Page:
(2205) Marchenko, Anatolii Tikhonovitch. (1938-1986) “Moi Pokazaniia” (“My Testimonial”, the camps in the USSR after Stalin). Aleksandrov, 1967.
1-94 numbered sheets
54-81 numbered sheets (onion-skin paper)
142-234 numbered sheets
4 numbered sheets: letter from Marchenko dated 2 April 1968 in Aleksandrov, Vladimir region.
4 non-numbered sheets: open letter to the Occidental newspapers dated 22 July 1968.
3 non-numbered sheets: letter calling to Marchenko’s friends.
Signed by 8 noted figures in the dissidence including Ludmilla Alekseeva, Larisa Bogoraz, Natalia Gorbanevskaya and Pavel Litvinov with their personal phone numbers. The inclusion of these numbers show that this samizdat could not have circulated outside of this small circle of close friends. This is a historic piece and one of the Russian samizdat that was the least circulated in this form.
3 non-numbered sheets: letter from Larisa Bogoraz on Marchenko’s arrest. Dated 1 August 1968.
1 non-numbered sheet: letter of declaration from Marchenko’s friend concerning the arrest of Irina Belogorodskaia (Bogoraz’s sister) and the searches carried out in the residences of Alekseeva, Bogoraz and Krasin. Signed by 7 people, dated 12 August 1968 when a copy was sent to the Prosecutor General of Moscow. Original typescript, 2nd copy. Large folio, bound in marbled boards.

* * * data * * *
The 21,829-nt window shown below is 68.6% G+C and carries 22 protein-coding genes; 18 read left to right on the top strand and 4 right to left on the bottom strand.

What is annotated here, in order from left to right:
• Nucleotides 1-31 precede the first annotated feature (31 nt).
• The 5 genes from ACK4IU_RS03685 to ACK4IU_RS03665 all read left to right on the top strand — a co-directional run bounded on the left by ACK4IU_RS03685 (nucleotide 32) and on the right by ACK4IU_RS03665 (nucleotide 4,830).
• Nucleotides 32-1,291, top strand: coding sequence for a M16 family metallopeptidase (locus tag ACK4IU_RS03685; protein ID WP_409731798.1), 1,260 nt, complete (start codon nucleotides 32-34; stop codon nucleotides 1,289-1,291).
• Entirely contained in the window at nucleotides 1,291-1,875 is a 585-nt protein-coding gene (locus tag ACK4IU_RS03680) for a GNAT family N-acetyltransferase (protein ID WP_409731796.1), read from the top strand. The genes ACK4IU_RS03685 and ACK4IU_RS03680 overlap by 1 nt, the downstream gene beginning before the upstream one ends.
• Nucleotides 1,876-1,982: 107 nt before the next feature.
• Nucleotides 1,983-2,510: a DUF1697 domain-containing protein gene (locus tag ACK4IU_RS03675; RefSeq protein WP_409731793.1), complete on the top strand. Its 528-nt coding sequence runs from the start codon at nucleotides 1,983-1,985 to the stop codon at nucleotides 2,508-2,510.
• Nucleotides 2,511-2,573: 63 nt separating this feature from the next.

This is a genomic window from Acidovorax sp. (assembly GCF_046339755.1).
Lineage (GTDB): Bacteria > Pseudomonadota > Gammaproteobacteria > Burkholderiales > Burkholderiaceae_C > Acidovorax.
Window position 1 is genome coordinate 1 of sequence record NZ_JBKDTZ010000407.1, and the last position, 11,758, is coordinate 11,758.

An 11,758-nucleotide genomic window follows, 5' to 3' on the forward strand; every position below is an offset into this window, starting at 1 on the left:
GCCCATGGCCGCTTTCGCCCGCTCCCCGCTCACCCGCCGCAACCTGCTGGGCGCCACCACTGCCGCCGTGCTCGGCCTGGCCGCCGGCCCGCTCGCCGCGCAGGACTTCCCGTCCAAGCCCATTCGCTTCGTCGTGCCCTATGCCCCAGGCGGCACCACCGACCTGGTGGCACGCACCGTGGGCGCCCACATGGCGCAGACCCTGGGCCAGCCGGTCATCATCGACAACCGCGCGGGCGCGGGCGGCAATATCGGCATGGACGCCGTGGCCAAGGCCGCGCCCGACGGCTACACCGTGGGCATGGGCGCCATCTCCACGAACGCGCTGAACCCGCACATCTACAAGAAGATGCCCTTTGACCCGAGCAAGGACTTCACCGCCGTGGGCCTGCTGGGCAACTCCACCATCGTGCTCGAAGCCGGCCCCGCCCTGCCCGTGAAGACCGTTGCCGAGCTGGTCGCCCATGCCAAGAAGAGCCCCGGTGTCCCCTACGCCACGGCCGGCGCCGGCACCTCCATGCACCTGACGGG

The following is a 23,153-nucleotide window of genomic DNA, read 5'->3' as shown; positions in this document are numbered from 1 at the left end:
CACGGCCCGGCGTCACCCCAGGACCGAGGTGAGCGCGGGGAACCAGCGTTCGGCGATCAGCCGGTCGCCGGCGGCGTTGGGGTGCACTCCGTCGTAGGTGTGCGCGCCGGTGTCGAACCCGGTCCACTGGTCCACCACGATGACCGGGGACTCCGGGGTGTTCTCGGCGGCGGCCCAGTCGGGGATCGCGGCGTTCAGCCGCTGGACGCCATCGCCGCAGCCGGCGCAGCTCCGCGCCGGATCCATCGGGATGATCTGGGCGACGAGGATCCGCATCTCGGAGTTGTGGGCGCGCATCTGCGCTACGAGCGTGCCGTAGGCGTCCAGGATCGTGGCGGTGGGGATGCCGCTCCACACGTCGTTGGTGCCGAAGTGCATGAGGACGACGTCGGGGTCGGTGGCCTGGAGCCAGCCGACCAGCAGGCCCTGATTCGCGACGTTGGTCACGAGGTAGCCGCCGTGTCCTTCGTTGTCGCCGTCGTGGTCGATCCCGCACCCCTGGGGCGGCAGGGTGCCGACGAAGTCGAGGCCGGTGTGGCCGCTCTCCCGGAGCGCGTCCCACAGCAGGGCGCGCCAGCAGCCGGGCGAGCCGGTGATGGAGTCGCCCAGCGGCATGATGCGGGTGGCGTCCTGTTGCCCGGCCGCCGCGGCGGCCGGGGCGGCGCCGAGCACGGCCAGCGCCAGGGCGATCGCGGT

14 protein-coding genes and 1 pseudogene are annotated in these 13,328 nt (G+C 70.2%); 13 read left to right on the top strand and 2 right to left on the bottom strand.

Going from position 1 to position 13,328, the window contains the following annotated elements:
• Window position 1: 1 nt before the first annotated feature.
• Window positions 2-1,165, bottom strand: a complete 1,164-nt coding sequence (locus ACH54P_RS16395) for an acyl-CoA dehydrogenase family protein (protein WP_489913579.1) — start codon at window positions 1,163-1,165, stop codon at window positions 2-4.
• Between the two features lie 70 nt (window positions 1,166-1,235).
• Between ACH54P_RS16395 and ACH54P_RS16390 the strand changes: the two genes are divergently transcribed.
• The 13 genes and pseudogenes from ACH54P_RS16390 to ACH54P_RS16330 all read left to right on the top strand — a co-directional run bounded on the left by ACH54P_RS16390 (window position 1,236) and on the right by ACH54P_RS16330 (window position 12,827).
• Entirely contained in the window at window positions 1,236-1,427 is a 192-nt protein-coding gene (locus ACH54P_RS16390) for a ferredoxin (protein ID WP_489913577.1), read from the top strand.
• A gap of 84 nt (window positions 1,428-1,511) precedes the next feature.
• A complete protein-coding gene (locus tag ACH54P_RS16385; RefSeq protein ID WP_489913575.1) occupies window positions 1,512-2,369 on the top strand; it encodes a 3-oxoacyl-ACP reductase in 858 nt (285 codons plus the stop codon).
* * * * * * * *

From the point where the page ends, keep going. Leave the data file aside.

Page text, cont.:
Born in 23rd January 1938 in Barabinsk and deceased in Tchistopol on the 8th December 1986, Anatolii Marchenko is one of the most important figures in Soviet dissidence.
His revelations on Soviet work camps and prisons made sure that he himself was condemned for agitation and the dissemination anti-Soviet propaganda. In his opinion the only possibility to combat the illegal injustice of the camps was to make the truth known. After eleven years imprisonment his final hunger strike ended in his death in the prison of Tchistopol. His death foreshadowed Gorbachev’s announcement to free all Soviet political prisoners, the very cause he was striking for. He was postumously awarded the Sakharov Prize for Freedom of Thought in 1988.